Saturday, April 2nd @ Newtown Social Club
I was a loser in high school, a big time dork. I look back on those days, and hang my head in shame. Every morning I wake up and check the Internet to make sure that some regrettable photo from that period hasn’t surfaced in a mission to ruin my life. I live with caution, certain that it’s only a matter of time before people realise that, at 15 years old, I was the biggest Red Hot Chili Peppers fan and argued with my parents over getting the lyrics to “Dani California” permanently inked to my skin.
Which is why, when I look at The Goon Sax, a bunch of 17 and 18 year olds from Brisbane, I instantly become consumed with jealousy. They’re playing after FLOWERTRUCK, who are essentially Sydney’s gatekeepers of guitar pop, an Edwyn Collins/David Byrne amalgamation from heaven. FLOWERTRUCK have just put on a hell of a show, not exactly something you’d jump at the chance to follow. But before The Goon Sax have played a note, before they’ve even made a gesture, I know that they are the coolest people I’ve ever seen in my life, and that they’re about to play something very memorable. There’s a casual but inviting way to how they stand on stage that speaks of nervous anticipation. I’ve seen so many bands get up at the NSC looking bored or dismissive, and the novelty of The Goon Sax’s quiet excitement doesn’t just make them interesting, it makes them far cooler than they already are. And that’s all before they’ve even started strumming.
Musically, The Goon Sax have taken jangle-pop, and applied a level of self-awareness, self-deprecation and affable charm that has evolved the genre. There’s no obvious allusions to their forebearers, nor the modern champions of the genre like Twerps, Dick Diver and The Ocean Party. They stand apart, spinning seemingly mundane topics into compulsive stories, which spill from the stage and directly into your gaping mouth. These yarns – simple, scratchy and flawed – are wrought directly from the teenage experience; but the real sucker punch is that these songs speak to any age, without relying on some sense of nostalgia in the lyrics or music. It just speaks to the fact that The Goon Sax are really fucking amazing songwriters, who actually get pop music, far more than I ever will. It’s only when frontmen Louis Forster and James Harrison switch instruments that you’re pulled out of the spell, and it once again dawns on you that, holy shit, I will never be as cool as the people I am watching right now.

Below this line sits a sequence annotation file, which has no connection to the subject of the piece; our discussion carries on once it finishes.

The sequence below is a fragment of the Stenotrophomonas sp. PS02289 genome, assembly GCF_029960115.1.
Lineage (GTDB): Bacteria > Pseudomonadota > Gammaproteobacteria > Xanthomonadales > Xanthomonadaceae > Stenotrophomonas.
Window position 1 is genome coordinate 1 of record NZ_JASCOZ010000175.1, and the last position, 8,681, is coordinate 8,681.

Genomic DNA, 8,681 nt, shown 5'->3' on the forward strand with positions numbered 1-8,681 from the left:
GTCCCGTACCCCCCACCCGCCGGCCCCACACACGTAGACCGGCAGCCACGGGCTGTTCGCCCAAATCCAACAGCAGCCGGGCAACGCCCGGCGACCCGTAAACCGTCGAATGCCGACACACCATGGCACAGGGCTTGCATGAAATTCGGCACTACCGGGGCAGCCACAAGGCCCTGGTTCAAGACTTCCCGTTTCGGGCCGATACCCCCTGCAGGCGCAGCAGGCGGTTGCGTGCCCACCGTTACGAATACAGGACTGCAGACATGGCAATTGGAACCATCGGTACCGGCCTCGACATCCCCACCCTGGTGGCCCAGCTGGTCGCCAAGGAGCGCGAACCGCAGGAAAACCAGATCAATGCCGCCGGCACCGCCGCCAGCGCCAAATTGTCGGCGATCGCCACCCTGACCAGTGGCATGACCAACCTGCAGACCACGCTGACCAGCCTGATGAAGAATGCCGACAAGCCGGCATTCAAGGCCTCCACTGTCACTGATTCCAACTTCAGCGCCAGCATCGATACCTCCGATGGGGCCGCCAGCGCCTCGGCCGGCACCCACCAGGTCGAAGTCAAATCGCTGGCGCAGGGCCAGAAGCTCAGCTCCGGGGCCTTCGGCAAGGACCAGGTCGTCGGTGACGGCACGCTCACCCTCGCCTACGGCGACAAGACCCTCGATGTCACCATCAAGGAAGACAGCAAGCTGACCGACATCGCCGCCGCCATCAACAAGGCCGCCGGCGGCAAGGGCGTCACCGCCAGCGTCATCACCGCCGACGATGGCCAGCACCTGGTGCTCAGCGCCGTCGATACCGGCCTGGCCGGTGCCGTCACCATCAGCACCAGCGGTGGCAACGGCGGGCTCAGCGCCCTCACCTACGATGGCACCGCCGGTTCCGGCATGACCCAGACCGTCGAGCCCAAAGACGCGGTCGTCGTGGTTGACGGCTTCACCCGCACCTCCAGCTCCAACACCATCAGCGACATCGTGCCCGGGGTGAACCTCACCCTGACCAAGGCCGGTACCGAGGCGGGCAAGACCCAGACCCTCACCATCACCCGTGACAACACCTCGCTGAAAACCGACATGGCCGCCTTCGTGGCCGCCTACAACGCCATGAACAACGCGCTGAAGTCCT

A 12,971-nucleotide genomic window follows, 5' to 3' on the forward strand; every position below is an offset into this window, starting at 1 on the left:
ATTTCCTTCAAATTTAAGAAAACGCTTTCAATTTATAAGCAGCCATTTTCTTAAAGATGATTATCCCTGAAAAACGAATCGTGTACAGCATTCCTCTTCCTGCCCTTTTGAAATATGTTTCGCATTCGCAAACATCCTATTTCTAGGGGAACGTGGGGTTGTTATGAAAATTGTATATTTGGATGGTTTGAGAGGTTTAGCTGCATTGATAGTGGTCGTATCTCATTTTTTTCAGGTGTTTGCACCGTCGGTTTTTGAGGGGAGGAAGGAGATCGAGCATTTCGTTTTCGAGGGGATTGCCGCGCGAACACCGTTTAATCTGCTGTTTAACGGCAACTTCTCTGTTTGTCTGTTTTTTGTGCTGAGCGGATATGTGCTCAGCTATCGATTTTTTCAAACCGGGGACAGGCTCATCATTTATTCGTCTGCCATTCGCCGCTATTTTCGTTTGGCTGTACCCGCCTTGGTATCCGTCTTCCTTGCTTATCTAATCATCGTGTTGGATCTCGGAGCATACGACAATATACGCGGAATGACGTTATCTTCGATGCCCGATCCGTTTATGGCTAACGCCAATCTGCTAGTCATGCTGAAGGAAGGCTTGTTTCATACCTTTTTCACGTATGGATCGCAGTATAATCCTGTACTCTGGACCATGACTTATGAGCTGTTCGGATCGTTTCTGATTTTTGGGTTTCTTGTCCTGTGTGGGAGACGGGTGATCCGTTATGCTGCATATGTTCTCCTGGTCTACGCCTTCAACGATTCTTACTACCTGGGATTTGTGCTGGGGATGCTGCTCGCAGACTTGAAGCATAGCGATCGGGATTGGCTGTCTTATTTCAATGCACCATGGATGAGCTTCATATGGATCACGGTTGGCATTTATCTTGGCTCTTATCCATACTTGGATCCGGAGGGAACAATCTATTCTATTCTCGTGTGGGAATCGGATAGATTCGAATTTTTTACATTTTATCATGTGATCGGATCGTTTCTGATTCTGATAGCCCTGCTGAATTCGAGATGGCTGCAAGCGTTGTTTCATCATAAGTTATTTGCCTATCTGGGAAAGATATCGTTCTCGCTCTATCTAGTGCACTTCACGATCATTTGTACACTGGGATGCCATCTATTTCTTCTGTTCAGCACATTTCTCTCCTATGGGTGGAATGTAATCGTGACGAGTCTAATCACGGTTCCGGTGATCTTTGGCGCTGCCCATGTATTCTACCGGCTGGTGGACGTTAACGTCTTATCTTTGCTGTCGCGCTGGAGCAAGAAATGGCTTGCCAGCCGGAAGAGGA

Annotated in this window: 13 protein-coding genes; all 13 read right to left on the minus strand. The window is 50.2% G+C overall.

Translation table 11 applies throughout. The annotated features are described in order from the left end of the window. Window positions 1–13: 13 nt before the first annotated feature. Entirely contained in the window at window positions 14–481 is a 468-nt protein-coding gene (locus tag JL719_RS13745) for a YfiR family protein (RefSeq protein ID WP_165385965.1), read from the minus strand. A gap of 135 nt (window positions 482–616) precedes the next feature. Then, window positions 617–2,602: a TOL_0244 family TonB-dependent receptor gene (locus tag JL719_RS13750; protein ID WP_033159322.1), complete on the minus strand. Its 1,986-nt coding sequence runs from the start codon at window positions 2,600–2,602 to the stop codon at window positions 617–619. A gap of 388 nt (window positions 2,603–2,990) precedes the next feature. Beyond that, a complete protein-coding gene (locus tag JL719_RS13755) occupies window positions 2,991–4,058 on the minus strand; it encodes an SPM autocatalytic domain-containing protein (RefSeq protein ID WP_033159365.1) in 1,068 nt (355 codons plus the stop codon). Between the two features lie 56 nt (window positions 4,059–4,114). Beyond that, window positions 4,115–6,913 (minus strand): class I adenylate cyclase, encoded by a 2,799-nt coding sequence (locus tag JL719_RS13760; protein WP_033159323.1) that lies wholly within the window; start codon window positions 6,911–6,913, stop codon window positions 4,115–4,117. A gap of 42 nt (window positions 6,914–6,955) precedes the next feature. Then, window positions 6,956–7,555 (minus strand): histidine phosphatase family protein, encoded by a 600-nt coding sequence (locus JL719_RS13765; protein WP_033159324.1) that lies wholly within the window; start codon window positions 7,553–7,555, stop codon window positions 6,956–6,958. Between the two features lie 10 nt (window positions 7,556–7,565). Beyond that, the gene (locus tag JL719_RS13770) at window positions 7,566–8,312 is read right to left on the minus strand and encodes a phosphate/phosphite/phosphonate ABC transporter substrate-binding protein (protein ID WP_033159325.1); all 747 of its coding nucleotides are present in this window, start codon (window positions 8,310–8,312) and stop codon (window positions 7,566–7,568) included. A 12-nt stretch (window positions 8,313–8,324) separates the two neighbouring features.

Although an hour set might have been a bit ambitious (maybe that’s just me – I love a good short and sweet set), the performance never felt like it dragged. There were lulls, sure, but The Goon Sax have a talent for always being able to reset the audience’s interest, whether it be through one of their instant-classic singles, such as “Boyfriend” and “Sometimes Accidentally”, or hidden gems from their debut album, like the closer “Ice Cream (On My Own)”. Or maybe it was their attitude that made them so loveable; the fact that, whenever you zoned in on the band, you could see a real love for what they were doing, with none of the ego or cynicism that usually coats other guitar pop bands onstage. That kind of genuine and unpretentious behaviour is infectious, and gives all the more reason to become completely and utterly infatuated with this band.
As soon as The Goon Sax left the stage, there was nothing left to do but swear a blood oath to them. The Goon Sax have gone from being yet another fantastic Brisbane band, to one of my favourites in the country. I may be consumed by jealousy at their monstrous coolness, but the music and show is too good to bite a thumb at. Folks, here’s some sound advice: see the show, buy the record, and learn a thing or two from these bloody geniuses.